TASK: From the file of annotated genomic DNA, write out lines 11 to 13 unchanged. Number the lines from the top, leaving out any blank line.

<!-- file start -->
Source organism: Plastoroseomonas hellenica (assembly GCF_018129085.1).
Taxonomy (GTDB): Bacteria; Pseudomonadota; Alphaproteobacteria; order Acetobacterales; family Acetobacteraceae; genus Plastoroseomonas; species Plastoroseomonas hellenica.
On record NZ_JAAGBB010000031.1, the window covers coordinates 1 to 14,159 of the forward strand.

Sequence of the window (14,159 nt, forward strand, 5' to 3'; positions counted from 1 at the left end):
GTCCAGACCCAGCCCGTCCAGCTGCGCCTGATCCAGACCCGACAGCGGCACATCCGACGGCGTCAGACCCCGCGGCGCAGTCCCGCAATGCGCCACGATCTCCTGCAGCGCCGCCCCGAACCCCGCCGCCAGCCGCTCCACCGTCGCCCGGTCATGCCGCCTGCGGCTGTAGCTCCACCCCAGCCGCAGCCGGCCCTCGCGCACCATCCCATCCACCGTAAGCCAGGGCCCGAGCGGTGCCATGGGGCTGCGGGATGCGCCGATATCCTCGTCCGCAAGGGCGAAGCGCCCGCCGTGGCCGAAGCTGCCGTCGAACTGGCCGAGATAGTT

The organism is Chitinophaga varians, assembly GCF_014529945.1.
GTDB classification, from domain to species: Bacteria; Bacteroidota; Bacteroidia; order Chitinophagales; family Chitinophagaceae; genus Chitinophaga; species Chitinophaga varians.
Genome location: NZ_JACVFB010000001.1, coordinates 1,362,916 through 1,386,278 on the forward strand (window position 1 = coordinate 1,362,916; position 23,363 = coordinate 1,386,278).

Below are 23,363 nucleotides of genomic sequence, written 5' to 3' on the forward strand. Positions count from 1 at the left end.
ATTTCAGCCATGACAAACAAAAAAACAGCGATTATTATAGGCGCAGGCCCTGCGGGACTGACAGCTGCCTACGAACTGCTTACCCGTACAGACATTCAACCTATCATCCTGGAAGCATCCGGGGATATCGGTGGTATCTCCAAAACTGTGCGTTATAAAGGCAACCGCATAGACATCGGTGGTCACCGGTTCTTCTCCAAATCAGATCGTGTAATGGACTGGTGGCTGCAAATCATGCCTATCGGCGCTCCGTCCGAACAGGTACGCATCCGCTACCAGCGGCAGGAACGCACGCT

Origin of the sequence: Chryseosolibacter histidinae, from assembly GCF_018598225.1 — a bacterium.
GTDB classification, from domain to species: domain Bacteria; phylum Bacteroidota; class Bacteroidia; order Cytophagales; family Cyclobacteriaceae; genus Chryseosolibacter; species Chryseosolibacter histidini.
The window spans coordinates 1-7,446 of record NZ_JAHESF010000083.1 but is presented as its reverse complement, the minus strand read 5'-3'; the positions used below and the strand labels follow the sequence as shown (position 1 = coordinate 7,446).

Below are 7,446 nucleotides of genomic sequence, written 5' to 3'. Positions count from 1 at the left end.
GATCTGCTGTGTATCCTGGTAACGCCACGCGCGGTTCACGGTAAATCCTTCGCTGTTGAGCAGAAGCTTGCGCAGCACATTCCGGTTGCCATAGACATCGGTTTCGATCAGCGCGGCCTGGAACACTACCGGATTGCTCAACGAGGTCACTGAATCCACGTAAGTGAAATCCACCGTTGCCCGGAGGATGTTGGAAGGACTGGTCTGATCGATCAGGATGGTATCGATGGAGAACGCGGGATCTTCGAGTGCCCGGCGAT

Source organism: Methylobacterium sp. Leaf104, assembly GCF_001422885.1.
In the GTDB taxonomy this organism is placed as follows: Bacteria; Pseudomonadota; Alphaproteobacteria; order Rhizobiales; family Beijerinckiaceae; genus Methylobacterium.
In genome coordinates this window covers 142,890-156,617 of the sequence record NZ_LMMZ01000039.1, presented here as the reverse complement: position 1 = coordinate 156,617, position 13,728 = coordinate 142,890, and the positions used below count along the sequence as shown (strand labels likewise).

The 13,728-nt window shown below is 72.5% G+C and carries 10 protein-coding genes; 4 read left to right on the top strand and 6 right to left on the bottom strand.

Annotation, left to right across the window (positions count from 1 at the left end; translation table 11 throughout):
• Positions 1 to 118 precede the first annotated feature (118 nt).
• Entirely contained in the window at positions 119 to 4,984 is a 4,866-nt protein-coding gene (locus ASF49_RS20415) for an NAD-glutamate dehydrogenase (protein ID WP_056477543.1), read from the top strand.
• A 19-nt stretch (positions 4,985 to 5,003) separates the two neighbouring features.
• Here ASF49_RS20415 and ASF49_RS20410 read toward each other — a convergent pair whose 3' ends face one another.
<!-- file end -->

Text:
Origin of the sequence: Chryseosolibacter histidinae, from assembly GCF_018598225.1 — a bacterium.
GTDB classification, from domain to species: domain Bacteria; phylum Bacteroidota; class Bacteroidia; order Cytophagales; family Cyclobacteriaceae; genus Chryseosolibacter; species Chryseosolibacter histidini.
The window spans coordinates 1-7,446 of record NZ_JAHESF010000083.1 but is presented as its reverse complement, the minus strand read 5'-3'; the positions used below and the strand labels follow the sequence as shown (position 1 = coordinate 7,446).